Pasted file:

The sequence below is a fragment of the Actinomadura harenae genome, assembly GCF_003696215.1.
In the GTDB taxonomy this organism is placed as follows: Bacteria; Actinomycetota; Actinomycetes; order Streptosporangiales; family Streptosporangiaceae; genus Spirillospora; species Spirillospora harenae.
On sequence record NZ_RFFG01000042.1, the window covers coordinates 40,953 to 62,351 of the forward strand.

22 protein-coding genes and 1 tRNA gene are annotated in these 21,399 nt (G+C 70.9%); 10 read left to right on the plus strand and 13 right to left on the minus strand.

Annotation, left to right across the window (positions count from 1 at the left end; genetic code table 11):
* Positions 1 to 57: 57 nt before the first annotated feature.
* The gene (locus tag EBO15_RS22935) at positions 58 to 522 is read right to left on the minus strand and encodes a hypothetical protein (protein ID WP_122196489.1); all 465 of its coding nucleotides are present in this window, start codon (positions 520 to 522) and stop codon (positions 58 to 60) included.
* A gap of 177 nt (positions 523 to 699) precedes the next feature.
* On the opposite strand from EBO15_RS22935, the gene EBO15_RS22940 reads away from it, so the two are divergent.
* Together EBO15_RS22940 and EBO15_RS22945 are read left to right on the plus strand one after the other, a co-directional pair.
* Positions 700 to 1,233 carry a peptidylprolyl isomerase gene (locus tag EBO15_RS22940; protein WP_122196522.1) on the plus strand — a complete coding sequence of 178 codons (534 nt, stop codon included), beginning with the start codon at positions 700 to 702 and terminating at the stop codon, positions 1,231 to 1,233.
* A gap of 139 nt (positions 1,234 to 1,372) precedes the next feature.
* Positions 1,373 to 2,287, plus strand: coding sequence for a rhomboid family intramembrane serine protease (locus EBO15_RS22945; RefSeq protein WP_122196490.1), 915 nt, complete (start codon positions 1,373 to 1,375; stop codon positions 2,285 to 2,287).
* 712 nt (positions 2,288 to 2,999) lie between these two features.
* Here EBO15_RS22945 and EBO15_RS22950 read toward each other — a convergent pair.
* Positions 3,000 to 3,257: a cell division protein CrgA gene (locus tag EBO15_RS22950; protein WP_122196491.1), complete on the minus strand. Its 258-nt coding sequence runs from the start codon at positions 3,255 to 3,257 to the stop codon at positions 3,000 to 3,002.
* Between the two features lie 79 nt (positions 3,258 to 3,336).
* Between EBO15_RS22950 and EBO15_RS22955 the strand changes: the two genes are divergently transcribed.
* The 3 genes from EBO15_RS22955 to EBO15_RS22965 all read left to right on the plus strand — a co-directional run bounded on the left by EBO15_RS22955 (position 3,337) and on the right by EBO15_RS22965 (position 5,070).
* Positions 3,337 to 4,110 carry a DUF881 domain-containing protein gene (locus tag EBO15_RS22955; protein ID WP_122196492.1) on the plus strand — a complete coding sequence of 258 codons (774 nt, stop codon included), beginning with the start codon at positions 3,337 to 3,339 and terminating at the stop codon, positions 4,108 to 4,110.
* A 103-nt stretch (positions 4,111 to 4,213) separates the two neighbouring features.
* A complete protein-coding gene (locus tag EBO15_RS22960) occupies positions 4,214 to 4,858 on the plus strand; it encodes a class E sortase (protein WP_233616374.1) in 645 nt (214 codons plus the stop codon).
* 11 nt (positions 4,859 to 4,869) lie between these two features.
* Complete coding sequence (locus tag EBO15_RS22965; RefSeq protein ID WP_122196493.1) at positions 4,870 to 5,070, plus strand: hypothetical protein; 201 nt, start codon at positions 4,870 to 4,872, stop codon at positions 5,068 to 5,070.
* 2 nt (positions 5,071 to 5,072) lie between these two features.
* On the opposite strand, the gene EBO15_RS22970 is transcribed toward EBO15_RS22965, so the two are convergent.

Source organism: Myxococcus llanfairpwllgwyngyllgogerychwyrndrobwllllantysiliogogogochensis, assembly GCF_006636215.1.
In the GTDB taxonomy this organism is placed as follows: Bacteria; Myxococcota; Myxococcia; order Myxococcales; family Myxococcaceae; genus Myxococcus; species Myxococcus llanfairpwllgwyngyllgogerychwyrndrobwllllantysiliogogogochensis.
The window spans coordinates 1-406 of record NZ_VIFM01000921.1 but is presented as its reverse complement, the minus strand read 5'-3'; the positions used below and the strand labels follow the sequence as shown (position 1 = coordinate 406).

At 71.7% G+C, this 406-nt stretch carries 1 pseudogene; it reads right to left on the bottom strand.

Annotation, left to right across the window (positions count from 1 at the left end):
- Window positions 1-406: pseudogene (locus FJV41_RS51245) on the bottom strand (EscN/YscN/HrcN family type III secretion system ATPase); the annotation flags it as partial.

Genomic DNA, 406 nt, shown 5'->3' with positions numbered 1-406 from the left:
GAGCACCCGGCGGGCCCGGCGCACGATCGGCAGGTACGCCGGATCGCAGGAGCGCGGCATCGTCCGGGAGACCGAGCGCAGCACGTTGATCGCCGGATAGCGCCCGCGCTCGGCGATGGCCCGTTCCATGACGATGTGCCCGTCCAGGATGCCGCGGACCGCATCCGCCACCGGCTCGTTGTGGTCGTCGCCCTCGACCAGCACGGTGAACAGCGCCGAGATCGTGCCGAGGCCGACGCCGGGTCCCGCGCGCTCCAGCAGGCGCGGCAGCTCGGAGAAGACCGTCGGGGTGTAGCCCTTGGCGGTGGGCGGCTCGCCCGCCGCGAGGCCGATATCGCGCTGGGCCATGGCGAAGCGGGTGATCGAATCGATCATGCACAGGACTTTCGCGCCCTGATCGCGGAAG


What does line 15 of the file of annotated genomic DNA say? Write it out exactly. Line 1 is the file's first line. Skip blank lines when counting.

* Here EBO15_RS22945 and EBO15_RS22950 read toward each other — a convergent pair.